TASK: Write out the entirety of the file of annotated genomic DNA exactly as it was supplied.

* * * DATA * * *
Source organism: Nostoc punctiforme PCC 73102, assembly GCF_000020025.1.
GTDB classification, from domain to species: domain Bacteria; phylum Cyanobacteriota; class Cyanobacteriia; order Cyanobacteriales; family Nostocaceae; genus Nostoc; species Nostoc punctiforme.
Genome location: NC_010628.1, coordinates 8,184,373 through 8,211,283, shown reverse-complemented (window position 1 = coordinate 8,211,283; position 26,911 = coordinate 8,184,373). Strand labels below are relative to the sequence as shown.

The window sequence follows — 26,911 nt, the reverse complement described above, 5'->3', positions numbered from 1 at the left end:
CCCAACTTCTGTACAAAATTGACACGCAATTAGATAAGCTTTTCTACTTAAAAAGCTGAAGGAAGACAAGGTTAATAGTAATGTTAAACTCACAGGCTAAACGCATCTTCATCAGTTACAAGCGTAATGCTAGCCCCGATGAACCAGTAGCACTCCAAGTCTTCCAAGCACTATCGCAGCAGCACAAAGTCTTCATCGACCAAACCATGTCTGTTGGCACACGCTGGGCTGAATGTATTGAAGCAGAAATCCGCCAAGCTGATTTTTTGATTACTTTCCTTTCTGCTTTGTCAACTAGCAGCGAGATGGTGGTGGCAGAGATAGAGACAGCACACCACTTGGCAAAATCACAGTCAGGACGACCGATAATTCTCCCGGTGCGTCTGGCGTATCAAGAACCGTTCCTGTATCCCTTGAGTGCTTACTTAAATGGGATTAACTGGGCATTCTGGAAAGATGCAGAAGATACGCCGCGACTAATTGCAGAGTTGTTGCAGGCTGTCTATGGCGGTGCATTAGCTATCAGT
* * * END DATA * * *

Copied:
Source organism: Nostoc punctiforme PCC 73102, assembly GCF_000020025.1.
GTDB classification, from domain to species: domain Bacteria; phylum Cyanobacteriota; class Cyanobacteriia; order Cyanobacteriales; family Nostocaceae; genus Nostoc; species Nostoc punctiforme.
Genome location: NC_010628.1, coordinates 8,184,373 through 8,211,283, shown reverse-complemented (window position 1 = coordinate 8,211,283; position 26,911 = coordinate 8,184,373). Strand labels below are relative to the sequence as shown.

The window sequence follows — 26,911 nt, the reverse complement described above, 5'->3', positions numbered from 1 at the left end:
CCCAACTTCTGTACAAAATTGACACGCAATTAGATAAGCTTTTCTACTTAAAAAGCTGAAGGAAGACAAGGTTAATAGTAATGTTAAACTCACAGGCTAAACGCATCTTCATCAGTTACAAGCGTAATGCTAGCCCCGATGAACCAGTAGCACTCCAAGTCTTCCAAGCACTATCGCAGCAGCACAAAGTCTTCATCGACCAAACCATGTCTGTTGGCACACGCTGGGCTGAATGTATTGAAGCAGAAATCCGCCAAGCTGATTTTTTGATTACTTTCCTTTCTGCTTTGTCAACTAGCAGCGAGATGGTGGTGGCAGAGATAGAGACAGCACACCACTTGGCAAAATCACAGTCAGGACGACCGATAATTCTCCCGGTGCGTCTGGCGTATCAAGAACCGTTCCTGTATCCCTTGAGTGCTTACTTAAATGGGATTAACTGGGCATTCTGGAAAGATGCAGAAGATACGCCGCGACTAATTGCAGAGTTGTTGCAGGCTGTCTATGGCGGTGCATTAGCTATCAGT